The “Affordable” Care Act: The Best Illustration Yet of Why We Need a New Major Political Party

[Note: This article is about a national issue. No, I haven’t forgotten I’m running for a local office. But I couldn’t resist weighing in on what’s wrong with this Act of Congress, why both major parties are to blame for it, and why we need a new major political party like the Populist Party to achieve real health insurance reform in this country.–Jerry]


TV, radio, and newspapers are always telling us that the Democrats and Repblicans in Congress are sworn enemies. They are locked in a battle to the death. They despise each other, and they have fundamentally different ideas about where they want to take the country.

It’s a lie.

The truth is, they agree on just about everything, especially when it comes to the big ticket items. They only pretend to disagree. It’s all an act. They’re faking the whole goddamn thing.

They don’t pretend very well—the act is very crude and easy to see through—but they are very consistent and they religiously stick to the script. Only a few members of Congress ever speak the truth about what’s really going on.1 What’s more, major media play along and report all the noisy theatre and windbag rhetoric as if it were an honest debate about real alternatives.

Worst of all, a lot of voters pretend to believe the lies peddled by their own parties. Many “conservatives” pretend to buy the free-market ideology that they get from the Republicans, and “liberals” pretend they’re dumb enough to believe the lies they hear from the Democrats.

But when it comes time for Congress to vote on legislation and for the President to sign it, lo and behold! suddenly the D’s and R’s come together. They always manage to come up with something nice and juicy for the big banks and corporations and the speculators and the war profiteers. Republican or Democrat, they always seem to make sure that the people who are already very rich get even richer. And who gets screwed in the process? The vast majority of Americans—the people who do the work and pay the taxes.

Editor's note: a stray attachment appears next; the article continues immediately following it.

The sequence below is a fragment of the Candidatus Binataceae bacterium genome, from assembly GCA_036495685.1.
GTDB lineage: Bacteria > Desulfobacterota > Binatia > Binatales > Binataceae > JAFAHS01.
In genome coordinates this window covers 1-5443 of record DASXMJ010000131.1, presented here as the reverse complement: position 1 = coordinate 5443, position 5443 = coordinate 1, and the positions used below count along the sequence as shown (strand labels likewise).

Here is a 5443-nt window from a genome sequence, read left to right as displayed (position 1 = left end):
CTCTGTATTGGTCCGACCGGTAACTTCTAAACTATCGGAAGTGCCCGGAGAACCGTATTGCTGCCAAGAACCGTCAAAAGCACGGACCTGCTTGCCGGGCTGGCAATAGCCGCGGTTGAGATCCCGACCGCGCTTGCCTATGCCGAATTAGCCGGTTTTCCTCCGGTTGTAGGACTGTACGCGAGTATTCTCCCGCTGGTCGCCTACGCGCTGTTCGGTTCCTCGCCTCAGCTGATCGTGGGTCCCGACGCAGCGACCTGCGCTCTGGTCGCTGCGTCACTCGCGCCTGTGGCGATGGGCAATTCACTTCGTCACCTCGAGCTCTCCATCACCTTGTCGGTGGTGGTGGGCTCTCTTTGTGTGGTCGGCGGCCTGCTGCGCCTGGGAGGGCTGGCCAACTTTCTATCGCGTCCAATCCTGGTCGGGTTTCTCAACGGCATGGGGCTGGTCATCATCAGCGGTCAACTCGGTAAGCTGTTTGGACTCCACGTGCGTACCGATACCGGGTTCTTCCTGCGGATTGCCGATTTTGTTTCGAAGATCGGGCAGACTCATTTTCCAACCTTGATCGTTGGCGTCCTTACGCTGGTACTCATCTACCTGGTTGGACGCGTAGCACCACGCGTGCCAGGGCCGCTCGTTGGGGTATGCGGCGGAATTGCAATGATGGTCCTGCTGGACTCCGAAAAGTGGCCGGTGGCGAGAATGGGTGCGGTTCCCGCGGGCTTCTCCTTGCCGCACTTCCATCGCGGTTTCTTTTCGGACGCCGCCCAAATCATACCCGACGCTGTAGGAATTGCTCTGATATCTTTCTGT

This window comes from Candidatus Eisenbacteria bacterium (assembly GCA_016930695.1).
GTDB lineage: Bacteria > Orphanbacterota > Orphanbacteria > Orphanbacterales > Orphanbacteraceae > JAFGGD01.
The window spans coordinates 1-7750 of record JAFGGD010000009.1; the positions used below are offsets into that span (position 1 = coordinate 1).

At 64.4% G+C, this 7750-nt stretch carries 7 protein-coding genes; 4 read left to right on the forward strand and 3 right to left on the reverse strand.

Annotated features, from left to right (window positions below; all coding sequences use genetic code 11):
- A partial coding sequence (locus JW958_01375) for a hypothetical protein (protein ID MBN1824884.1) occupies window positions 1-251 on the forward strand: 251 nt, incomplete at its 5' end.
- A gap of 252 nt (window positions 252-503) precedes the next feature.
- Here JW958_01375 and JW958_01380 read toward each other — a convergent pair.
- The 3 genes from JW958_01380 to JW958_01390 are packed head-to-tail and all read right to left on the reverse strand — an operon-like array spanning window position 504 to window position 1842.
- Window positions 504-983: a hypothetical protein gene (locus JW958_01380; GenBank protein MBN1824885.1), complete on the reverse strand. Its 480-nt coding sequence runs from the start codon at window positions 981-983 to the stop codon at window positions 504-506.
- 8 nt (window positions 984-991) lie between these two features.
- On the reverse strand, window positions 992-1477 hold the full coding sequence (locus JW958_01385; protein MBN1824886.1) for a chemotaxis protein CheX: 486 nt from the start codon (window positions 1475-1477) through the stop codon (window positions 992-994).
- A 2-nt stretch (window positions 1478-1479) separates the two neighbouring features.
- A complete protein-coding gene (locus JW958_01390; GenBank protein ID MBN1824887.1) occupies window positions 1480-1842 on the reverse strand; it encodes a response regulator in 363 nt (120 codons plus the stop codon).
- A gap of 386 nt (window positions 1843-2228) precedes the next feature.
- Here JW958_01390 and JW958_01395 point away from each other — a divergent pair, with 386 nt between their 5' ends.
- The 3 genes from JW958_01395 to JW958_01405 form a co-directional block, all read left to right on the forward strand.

For a list of examples of how this evil practice has worked over the years, see the footnote at the end of this article.2 But for the best example of all, take the Affordable Care Act.

On this issue of healthcare “reform,” what do the Republicans say they want? To de-fund the ACA and stick with the old health insurance system, which has been very profitable for the big insurance companies for decades. What do the Democrats say they want? A new system under which people who have no money get squeezed for an average of $328 a month by a private, for-profit insurance company for a health insurance plan they can’t afford. (Full disclosure: I do not have health insurance coverage of any kind. Neither of my two jobs offers coverage and I don’t have any disposable income, to speak of. I cannot possibly afford a private insurance policy that costs $328 a month or anywhere close to it.)

If these financially strapped people refuse to sign up for one of the plans on offer, they’ll get nailed for a tax penalty by the IRS. If they can’t scrounge the money to pay the penalty by April 15, they will undoubtedly go into debt to the government. More debt! More bills they can’t pay! And all to support a new system that will probably be even more profitable for the big insurance companies than the old system was.

No matter which of the two major parties “wins” this “fight,” the big insurance companies will be the real winners. They will remain very rich or get even richer. Their top directors and shareholders will continue making money hand over fist, as usual, or they’ll also rake in billions of dollars in new profits. And millions of Americans who are already struggling will get even poorer.

That’s a pretty weird outcome for a country that’s supposedly based on democracy and majority rule, isn’t it? But wait. It gets weirder. Because you almost never hear about the best option of all—a Single-Payer national health insurance plan. The U.S. government, under this plan, would be the “single payer” for all health insurance claims, while most physicians and hospitals would remain in the private sector. The plan is often called “Medicare for All” because it would simply extend the very successful Medicare system, which now exists for older people, to everyone.

Under Single-Payer, the high cost of healthcare would disappear because the profiteers—the big insurance companies—would be phased out over a period of 10 to 15 years. And why shouldn’t they be phased out? Their tremendous greed is what caused the healthcare crisis in the first place.